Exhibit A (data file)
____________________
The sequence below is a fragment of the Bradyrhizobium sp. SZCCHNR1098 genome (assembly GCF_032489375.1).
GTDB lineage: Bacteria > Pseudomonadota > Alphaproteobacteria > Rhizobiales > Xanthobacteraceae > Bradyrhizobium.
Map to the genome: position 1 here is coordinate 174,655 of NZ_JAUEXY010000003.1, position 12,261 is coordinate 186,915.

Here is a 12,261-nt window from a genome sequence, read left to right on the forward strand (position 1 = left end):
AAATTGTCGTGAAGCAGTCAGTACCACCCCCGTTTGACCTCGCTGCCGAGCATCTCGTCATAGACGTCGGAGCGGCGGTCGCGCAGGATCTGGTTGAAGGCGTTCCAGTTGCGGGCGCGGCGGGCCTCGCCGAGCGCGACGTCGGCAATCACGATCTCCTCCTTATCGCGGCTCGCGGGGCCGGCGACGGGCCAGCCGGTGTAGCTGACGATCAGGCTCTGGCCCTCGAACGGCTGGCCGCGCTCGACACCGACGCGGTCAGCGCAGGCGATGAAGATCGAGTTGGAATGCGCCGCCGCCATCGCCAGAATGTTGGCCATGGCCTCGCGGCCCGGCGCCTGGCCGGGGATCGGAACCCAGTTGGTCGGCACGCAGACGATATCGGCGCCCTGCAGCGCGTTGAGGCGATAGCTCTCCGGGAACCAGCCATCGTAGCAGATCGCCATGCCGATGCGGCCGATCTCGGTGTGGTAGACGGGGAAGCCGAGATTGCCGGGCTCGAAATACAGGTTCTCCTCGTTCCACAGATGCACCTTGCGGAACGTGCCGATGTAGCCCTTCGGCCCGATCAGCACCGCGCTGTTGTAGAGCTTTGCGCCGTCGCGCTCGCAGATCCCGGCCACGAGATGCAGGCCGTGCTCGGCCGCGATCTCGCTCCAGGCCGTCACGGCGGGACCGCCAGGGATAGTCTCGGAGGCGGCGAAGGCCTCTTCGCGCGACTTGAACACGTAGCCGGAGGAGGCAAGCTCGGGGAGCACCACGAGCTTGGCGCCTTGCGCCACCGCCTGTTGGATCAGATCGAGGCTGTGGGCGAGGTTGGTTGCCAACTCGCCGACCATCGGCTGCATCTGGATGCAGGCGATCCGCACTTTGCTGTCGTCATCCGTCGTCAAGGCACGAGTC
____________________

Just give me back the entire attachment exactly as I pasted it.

The sequence below is a fragment of the Bradyrhizobium sp. SZCCHNR1098 genome (assembly GCF_032489375.1).
GTDB lineage: Bacteria > Pseudomonadota > Alphaproteobacteria > Rhizobiales > Xanthobacteraceae > Bradyrhizobium.
Map to the genome: position 1 here is coordinate 174,655 of NZ_JAUEXY010000003.1, position 12,261 is coordinate 186,915.

Here is a 12,261-nt window from a genome sequence, read left to right on the forward strand (position 1 = left end):
AAATTGTCGTGAAGCAGTCAGTACCACCCCCGTTTGACCTCGCTGCCGAGCATCTCGTCATAGACGTCGGAGCGGCGGTCGCGCAGGATCTGGTTGAAGGCGTTCCAGTTGCGGGCGCGGCGGGCCTCGCCGAGCGCGACGTCGGCAATCACGATCTCCTCCTTATCGCGGCTCGCGGGGCCGGCGACGGGCCAGCCGGTGTAGCTGACGATCAGGCTCTGGCCCTCGAACGGCTGGCCGCGCTCGACACCGACGCGGTCAGCGCAGGCGATGAAGATCGAGTTGGAATGCGCCGCCGCCATCGCCAGAATGTTGGCCATGGCCTCGCGGCCCGGCGCCTGGCCGGGGATCGGAACCCAGTTGGTCGGCACGCAGACGATATCGGCGCCCTGCAGCGCGTTGAGGCGATAGCTCTCCGGGAACCAGCCATCGTAGCAGATCGCCATGCCGATGCGGCCGATCTCGGTGTGGTAGACGGGGAAGCCGAGATTGCCGGGCTCGAAATACAGGTTCTCCTCGTTCCACAGATGCACCTTGCGGAACGTGCCGATGTAGCCCTTCGGCCCGATCAGCACCGCGCTGTTGTAGAGCTTTGCGCCGTCGCGCTCGCAGATCCCGGCCACGAGATGCAGGCCGTGCTCGGCCGCGATCTCGCTCCAGGCCGTCACGGCGGGACCGCCAGGGATAGTCTCGGAGGCGGCGAAGGCCTCTTCGCGCGACTTGAACACGTAGCCGGAGGAGGCAAGCTCGGGGAGCACCACGAGCTTGGCGCCTTGCGCCACCGCCTGTTGGATCAGATCGAGGCTGTGGGCGAGGTTGGTTGCCAACTCGCCGACCATCGGCTGCATCTGGATGCAGGCGATCCGCACTTTGCTGTCGTCATCCGTCGTCAAGGCACGAGTC